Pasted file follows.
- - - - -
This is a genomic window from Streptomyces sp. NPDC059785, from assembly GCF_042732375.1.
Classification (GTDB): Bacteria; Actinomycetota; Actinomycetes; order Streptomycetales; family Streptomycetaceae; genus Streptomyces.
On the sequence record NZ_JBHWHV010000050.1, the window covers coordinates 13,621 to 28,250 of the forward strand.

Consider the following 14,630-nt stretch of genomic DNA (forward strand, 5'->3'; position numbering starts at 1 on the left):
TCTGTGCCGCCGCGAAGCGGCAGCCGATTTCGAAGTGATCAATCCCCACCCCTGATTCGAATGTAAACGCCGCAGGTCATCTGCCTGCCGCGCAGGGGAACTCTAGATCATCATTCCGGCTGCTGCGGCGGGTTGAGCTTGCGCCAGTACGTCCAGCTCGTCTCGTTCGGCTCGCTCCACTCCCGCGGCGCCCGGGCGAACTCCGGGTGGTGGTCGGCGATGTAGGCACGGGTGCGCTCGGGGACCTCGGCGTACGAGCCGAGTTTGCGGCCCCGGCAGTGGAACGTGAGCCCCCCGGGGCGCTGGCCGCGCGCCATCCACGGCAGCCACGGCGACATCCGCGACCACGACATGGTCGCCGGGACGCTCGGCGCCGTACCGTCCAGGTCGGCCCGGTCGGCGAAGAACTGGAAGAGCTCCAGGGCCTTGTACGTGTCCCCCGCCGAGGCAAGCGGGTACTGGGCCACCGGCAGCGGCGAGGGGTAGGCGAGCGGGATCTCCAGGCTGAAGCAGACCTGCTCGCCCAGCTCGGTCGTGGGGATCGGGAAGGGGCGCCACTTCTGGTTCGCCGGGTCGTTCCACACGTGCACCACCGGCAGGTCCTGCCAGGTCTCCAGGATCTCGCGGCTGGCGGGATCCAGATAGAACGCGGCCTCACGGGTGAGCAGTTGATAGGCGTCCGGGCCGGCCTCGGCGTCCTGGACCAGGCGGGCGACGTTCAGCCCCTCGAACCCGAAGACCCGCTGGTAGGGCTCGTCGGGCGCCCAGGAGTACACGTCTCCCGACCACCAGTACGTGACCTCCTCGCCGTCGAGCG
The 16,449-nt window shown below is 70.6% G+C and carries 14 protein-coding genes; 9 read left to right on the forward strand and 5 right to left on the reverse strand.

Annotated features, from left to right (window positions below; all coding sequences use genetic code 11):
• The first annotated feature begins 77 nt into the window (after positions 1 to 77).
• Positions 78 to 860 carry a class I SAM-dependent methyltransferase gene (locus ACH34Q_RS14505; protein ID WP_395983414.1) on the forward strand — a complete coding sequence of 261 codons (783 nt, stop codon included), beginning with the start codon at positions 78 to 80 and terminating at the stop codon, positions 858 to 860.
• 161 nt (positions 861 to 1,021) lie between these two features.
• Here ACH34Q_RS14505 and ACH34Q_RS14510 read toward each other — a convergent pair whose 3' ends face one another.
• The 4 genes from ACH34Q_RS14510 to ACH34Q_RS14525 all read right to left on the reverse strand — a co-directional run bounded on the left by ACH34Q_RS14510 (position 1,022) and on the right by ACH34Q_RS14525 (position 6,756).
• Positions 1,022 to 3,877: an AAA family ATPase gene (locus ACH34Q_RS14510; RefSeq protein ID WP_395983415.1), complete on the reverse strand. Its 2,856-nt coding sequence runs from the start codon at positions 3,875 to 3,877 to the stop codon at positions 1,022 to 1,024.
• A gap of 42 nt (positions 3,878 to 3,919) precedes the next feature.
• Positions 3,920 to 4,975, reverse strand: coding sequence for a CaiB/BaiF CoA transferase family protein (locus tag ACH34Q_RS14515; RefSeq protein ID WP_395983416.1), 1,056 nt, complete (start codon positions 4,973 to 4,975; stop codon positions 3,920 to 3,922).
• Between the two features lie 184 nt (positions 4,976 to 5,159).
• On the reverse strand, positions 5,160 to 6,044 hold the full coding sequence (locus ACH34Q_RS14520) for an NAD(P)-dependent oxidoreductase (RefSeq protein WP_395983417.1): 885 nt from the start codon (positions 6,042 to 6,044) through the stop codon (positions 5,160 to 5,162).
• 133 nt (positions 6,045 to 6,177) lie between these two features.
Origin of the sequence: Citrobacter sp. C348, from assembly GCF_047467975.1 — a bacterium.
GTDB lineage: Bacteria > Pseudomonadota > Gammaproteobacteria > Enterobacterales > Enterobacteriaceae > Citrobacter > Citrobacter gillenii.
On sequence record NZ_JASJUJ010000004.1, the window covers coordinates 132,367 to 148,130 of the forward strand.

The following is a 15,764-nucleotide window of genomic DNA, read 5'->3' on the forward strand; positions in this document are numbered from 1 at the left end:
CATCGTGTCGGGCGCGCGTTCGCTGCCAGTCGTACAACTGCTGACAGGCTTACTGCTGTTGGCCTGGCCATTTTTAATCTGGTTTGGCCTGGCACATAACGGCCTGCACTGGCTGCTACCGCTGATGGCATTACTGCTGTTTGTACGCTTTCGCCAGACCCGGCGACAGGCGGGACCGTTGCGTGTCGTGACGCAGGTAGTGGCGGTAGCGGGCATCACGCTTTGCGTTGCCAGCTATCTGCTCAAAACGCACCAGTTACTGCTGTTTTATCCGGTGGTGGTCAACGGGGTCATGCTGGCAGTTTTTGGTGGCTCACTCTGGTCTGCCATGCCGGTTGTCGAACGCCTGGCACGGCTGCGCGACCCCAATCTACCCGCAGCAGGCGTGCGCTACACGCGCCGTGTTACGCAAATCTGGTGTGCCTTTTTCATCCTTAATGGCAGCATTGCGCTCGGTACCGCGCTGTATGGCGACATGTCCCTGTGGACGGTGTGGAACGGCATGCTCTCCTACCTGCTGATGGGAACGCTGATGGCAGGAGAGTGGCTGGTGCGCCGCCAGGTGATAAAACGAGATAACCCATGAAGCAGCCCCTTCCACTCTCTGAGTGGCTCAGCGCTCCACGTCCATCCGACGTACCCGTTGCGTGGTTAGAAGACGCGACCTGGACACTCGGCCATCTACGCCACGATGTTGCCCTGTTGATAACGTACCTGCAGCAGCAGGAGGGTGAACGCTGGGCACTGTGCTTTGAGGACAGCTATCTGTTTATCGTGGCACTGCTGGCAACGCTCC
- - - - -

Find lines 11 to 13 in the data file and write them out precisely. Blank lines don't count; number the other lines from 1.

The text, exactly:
• Here ACH34Q_RS14505 and ACH34Q_RS14510 read toward each other — a convergent pair whose 3' ends face one another.
• The 4 genes from ACH34Q_RS14510 to ACH34Q_RS14525 all read right to left on the reverse strand — a co-directional run bounded on the left by ACH34Q_RS14510 (position 1,022) and on the right by ACH34Q_RS14525 (position 6,756).
• Positions 1,022 to 3,877: an AAA family ATPase gene (locus ACH34Q_RS14510; RefSeq protein ID WP_395983415.1), complete on the reverse strand. Its 2,856-nt coding sequence runs from the start codon at positions 3,875 to 3,877 to the stop codon at positions 1,022 to 1,024.